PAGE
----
- Why is it to be expected that the ECB will carry out a more precise and careful prudential supervision of systemic banks than national central banks currently do? At the end of the day, it seems that staff from national central banks is going to be transferred to Frankfurt, which entails that it will most likely be the same people carrying out the supervision of the same credit institutions, but simply from a different geographical location.
- Is the “two-speed” supervision that the proposals are establishing desirable for the European credit sector itself? It is not difficult to imagine a situation where clients, considering that their interests are better protected when the supervision is carried out by the ECB than by national central banks, will transfer their savings to systemic institutions, leading to the disappearance of smaller credit institutions, thereby leading to a higher market concentration, which can have pernicious competition effects.
- What implications will this have for the IMF and its financial intervention in Eurozone countries? Will the IMF be entitled to give instructions to the ECB on how to conduct its prudential supervision as it current does to national central banks having received financial assistance from the IMF? A well-thought answer is to be provided to this question if we do not want to see muddy relations within the Troika.
- Although the proposals foresee a common backstop loss mechanism (the ESM), why does it not contain a common “safety net” for depositors, which is equally important and necessary for a genuine EMU to exist? There won’t be a fully-fledged EMU until such mechanism is put in place in the EU.
- When bank recapitalisations are carried out by Member States, State aid rules apply. But what will apply when the recapitalisation is done directly by the ESM? Wouldn’t there be a conflict of interest between the ESM’s underlying goal of maximising the returns on its loans and the purpose of State aid rules of limiting distortions on competition? It is to be expected that it will be broadly in line with the rules contained in Articles 107 and 108 TFEU but, what if it doesn’t? Could such decisions be challenged before the Court of Justice?
The two proposals of the Council are certainly to be seen as a giant’s step towards a genuine EMU as the SSM is undoubtedly a central instrument of any decent monetary union. However, and although many unresolved questions arise, there are two main things which are to be regretted: first, that not all Member States subscribed to this initiative (thereby further fostering a two-speed EU) and, second, that the proposal does not cover all the necessary instruments for a fully-fledged monetary union to exist (in particular, the common safety net for depositors is clearly missing). We are therefore facing another clear example of what Robert Schuman had in mind when proclaiming that “Europe will not be made all at once, or according to a single plan. It will be built through concrete achievements (…)”. The EMU is therefore no exception to this sequential nature of the EU construction, which needs to take another giant’s step to get to a truly genuine EMU.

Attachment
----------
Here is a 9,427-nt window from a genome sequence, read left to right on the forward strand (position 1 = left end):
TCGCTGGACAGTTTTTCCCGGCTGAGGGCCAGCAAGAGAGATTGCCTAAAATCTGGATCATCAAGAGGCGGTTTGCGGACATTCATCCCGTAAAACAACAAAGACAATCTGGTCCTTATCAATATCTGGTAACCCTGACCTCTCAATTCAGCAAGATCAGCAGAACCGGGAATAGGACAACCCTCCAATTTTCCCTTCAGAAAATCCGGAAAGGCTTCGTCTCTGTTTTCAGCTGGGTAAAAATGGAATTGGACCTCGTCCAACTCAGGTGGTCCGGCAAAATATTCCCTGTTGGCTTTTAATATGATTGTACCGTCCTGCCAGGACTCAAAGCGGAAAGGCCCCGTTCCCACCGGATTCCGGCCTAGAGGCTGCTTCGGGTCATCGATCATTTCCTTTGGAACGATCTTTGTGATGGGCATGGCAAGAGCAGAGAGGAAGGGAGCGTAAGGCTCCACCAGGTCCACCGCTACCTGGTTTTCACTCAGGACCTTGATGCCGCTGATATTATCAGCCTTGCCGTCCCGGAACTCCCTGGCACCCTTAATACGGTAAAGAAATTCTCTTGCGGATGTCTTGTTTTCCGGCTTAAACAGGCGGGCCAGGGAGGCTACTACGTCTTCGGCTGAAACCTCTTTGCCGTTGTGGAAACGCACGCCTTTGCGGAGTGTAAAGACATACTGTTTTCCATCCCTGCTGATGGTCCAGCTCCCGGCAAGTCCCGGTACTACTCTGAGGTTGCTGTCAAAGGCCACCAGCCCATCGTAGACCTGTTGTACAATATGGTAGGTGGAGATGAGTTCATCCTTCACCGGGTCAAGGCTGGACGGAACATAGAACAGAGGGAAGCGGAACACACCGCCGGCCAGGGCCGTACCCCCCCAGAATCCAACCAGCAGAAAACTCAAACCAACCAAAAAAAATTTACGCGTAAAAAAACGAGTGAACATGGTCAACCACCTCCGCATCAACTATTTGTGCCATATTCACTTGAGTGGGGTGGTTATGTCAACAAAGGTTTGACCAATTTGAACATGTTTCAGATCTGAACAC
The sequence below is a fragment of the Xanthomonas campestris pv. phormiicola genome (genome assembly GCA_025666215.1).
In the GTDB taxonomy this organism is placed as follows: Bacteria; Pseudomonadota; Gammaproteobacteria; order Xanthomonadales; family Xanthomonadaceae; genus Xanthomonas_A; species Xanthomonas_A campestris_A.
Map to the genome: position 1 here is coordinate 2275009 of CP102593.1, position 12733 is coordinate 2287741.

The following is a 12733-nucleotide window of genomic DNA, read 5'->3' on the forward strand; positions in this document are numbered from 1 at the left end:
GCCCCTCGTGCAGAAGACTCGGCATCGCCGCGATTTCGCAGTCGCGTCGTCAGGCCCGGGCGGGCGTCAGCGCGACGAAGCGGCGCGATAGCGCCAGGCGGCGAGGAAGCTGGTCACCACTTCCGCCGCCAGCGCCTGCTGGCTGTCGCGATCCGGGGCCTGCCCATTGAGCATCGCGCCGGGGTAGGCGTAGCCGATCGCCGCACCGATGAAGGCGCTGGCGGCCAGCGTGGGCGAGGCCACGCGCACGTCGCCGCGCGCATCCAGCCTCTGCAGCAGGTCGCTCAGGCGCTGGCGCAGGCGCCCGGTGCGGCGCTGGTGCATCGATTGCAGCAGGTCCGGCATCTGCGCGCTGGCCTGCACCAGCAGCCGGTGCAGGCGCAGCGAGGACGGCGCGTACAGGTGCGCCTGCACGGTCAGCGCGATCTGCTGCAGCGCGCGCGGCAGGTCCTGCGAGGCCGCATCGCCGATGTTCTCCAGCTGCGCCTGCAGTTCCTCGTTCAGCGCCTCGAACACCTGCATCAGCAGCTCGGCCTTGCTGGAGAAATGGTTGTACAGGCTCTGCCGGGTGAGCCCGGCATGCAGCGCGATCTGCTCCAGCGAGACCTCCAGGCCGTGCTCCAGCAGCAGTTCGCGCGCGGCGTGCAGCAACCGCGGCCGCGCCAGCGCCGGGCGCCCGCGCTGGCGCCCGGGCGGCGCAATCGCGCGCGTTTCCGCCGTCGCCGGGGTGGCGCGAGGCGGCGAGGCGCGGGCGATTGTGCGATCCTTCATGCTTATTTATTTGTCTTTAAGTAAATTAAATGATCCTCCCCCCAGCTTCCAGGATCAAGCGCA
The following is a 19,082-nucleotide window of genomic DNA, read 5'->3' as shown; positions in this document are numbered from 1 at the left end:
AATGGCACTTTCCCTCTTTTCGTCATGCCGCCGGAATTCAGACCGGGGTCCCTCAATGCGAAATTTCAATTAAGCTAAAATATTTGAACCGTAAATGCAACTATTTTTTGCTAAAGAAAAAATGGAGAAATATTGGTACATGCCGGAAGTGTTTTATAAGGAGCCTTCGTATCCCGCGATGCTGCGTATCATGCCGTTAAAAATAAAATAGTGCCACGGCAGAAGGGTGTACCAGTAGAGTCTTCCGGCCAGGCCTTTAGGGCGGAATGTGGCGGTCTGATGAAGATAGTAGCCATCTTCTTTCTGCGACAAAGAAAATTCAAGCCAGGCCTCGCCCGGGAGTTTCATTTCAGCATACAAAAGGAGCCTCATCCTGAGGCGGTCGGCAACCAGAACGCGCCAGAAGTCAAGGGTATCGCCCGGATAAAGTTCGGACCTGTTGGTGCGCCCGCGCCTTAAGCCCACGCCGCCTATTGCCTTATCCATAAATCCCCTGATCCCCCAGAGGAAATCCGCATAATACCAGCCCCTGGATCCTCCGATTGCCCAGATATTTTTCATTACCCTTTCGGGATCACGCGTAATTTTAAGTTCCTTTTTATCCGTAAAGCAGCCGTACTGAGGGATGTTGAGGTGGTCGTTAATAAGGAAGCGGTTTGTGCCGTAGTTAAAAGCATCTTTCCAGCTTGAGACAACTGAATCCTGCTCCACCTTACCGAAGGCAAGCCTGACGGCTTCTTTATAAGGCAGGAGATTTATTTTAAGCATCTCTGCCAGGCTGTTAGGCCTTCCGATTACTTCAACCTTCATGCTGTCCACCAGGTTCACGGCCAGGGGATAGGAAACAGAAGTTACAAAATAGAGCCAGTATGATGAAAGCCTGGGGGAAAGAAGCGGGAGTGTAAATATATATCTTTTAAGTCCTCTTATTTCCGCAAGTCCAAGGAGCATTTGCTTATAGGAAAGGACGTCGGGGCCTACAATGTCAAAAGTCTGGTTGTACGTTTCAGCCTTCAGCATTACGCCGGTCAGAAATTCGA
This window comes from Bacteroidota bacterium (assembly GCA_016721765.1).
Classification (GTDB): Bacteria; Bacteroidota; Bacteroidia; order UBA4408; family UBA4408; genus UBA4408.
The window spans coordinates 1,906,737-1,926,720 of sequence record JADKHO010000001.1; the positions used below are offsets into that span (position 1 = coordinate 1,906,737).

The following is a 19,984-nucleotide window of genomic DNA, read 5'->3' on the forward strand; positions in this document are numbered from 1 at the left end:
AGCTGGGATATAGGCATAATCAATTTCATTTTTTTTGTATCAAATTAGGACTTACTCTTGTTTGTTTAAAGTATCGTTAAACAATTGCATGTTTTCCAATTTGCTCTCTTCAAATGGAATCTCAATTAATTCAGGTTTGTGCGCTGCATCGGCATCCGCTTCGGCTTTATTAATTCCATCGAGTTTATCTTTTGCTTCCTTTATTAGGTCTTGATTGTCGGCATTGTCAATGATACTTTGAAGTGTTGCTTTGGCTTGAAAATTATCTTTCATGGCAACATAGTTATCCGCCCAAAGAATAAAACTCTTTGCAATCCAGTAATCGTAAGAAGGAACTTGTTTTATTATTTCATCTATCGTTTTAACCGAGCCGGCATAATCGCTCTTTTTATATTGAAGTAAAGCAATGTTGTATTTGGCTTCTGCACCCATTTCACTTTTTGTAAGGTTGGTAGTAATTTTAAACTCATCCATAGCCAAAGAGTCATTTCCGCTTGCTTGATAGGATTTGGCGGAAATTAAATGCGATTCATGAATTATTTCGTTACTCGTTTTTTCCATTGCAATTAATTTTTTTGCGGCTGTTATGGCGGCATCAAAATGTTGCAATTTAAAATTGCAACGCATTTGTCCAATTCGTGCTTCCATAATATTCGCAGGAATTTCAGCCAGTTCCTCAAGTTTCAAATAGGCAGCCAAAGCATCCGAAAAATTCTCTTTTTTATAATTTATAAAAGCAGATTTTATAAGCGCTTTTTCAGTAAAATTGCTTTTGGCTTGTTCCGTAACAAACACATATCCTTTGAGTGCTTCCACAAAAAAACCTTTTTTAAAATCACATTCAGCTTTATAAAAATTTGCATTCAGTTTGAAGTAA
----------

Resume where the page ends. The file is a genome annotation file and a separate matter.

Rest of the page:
Towards a genuine economic and monetary union: http://www.consilium.europa.eu/uedocs/cms_data/docs/pressdata/en/ec/134069.pdf
 Proposal for a Council Regulation conferring specific tasks on the European Central Bank concerning policies relating to the prudential supervision of credit institutions: http://register.consilium.europa.eu/pdf/en/12/st17/st17812.en12.pdf
 Proposal for a Regulation of the European Parliament and the Council amending Regulation (EC) No 1093/2010 establishing a European Supervisory Authority (European Banking Authority) as regards its interaction with Council Regulation (EU) No…/… conferring specific tasks on the European Central Bank concerning policies relating to the prudential supervision of credit institutions: http://register.consilium.europa.eu/pdf/en/12/st17/st17813.en12.pdf
 “Accord historique superviseur!”, see Commissioner Barnier’s tweet of 12 December 2013 on https://twitter.com/MBarnierEU
 Some of the most important reasons lying behind the delay in the vote of the proposal include the uncertainty surrounding the elections in Italy, the recapitalisation of Spanish banks and, more recently, Cyprus’ bailout.
 See Article 1, paragraph 1 of the Proposal for a Council Regulation conferring specific tasks on the European Central Bank concerning policies relating to the prudential supervision of credit institutions.
 See Article 27, paragraph 2 of the Proposal for a Council Regulation conferring specific tasks on the European Central Bank concerning policies relating to the prudential supervision of credit institutions. However, given that the vote of the text by the European Parliament has not yet taken place, it is unlikely that the entry into force will occur before April or May 2014.
 See Article 5, paragraph 4, (a) and (b) of the Proposal for a Council Regulation conferring specific tasks on the European Central Bank concerning policies relating to the prudential supervision of credit institutions.
 A fortiori, all other credit institutions remain under the supervision of their respective national central banks.
 See whereas number 8 of the Proposal for a Council Regulation conferring specific tasks on the European Central Bank concerning policies relating to the prudential supervision of credit institutions.
 The system currently in place obliges Member States to guarantee individually €100.000 per depositor and per entity in case of bankruptcy of the credit institutions where funds were deposited.
 There is currently a proposal on the harmonisation of national deposit guarantee schemes, which includes provisions to ensure that sufficiently robust national deposit insurance systems are set up in each Member State. However, even if the report entitled “Towards a genuine economic and monetary union” states that “a rapid adoption of this proposal is important”, it is not clear when this proposal will be adopted, although it seems highly unlikely that its adoption will take place before June 2013.
 The Schuman Declaration – 9 May 1950, available here: http://europa.eu/about-eu/basic-information/symbols/europe-day/schuman-declaration/index_en.htm